ERIC Number: ED045790
Record Type: RIE
Publication Date: 1966
Reference Count: 0
Emotional Distress in Ghetto Delinquents.
The research data in this report were assembled as a basis for exploring the relationship between emotional distress or disturbance in both black and white adjudicated delinquents. The focus of inquiry was, for example, the relationship between emotional disturbance and being delinquent, the difference between black and white delinquents, and the relationship of emotional disturbance and socio-economic class. The subjects were court-adjudicated, residential delinquent males, age 16 to 18 years, who were consecutive admissions to state and private institutions. Of 470 subjects, 328 were black and 142 were white. A control sample of 367 non-delinquent black boys, matched with the delinquents for age, was recruited from the neighborhoods and schools from which the delinquents came. The data were assembled by means of a self-reporting test, called the Emotional Reaction Inventory, along with a broad spectrum battery of psychological tests. Some of the results include: (1) the association between living and growing up in a ghetto area and development of considerable emotional distress; (2) the tendency of lower-class Negro delinquent teenage boys to be more emotionally disturbed than their non-delinquent counterparts; and, (3) the fact that the white delinquents were found to be more emotionally disturbed than the black delinquents. (Author/JW)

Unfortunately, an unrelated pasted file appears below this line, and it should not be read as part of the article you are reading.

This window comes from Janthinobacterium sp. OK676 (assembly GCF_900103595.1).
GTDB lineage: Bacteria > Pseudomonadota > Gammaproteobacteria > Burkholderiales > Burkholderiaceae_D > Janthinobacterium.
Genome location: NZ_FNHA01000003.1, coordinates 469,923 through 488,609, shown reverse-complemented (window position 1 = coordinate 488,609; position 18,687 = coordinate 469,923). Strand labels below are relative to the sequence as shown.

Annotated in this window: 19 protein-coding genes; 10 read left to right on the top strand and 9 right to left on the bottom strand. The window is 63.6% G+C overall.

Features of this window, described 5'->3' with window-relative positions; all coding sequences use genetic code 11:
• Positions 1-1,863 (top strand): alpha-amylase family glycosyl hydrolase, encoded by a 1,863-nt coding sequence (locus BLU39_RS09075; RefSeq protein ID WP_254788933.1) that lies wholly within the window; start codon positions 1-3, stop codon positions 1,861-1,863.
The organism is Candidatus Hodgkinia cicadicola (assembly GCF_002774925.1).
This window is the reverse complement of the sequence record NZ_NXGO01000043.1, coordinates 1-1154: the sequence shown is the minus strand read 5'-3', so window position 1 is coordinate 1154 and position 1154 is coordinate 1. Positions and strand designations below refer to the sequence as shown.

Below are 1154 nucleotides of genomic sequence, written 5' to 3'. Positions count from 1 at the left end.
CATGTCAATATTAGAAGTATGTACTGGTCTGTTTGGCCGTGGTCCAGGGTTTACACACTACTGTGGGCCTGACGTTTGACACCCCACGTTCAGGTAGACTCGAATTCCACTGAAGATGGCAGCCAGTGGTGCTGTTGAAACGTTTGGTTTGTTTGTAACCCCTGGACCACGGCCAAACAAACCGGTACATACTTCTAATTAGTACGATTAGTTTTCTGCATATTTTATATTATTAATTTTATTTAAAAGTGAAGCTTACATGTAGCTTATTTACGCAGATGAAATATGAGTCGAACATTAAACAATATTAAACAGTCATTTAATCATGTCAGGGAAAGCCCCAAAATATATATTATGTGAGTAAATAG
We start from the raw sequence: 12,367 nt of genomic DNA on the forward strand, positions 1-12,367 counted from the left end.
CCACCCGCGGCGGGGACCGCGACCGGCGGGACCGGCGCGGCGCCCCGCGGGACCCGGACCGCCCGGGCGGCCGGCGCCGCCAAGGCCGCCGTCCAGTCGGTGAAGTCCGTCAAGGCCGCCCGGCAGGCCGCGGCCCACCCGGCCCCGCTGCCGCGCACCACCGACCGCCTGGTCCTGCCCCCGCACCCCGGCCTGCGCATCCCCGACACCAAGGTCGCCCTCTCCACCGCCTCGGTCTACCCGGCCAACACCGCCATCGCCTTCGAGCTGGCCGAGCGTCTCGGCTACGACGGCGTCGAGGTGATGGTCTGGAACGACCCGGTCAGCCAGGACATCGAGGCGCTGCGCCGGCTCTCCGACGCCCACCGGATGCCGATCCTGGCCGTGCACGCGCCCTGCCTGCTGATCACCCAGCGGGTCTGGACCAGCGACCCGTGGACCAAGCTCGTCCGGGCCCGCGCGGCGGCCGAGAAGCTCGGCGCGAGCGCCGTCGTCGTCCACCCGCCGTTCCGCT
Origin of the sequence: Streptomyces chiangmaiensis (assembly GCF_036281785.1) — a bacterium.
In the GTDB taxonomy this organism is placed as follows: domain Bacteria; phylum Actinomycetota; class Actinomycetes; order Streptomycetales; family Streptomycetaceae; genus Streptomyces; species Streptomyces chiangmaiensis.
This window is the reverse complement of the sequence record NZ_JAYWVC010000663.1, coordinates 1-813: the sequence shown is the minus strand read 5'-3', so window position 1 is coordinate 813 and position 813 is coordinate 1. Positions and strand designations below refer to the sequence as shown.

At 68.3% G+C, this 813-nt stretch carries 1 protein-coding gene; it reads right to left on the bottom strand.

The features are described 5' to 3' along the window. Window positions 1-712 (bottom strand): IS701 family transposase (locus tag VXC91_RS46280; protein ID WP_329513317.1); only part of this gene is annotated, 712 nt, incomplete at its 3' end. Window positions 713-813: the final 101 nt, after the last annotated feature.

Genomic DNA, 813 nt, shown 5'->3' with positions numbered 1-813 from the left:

Publication Type: N/A
Education Level: N/A
Sponsor: Philadelphia Psychiatric Center, PA.; Children's Bureau (DHEW), Washington, DC.
Authoring Institution: Pennsylvania State Office of Children and Youth, South Philadelphia. Youth Development Center.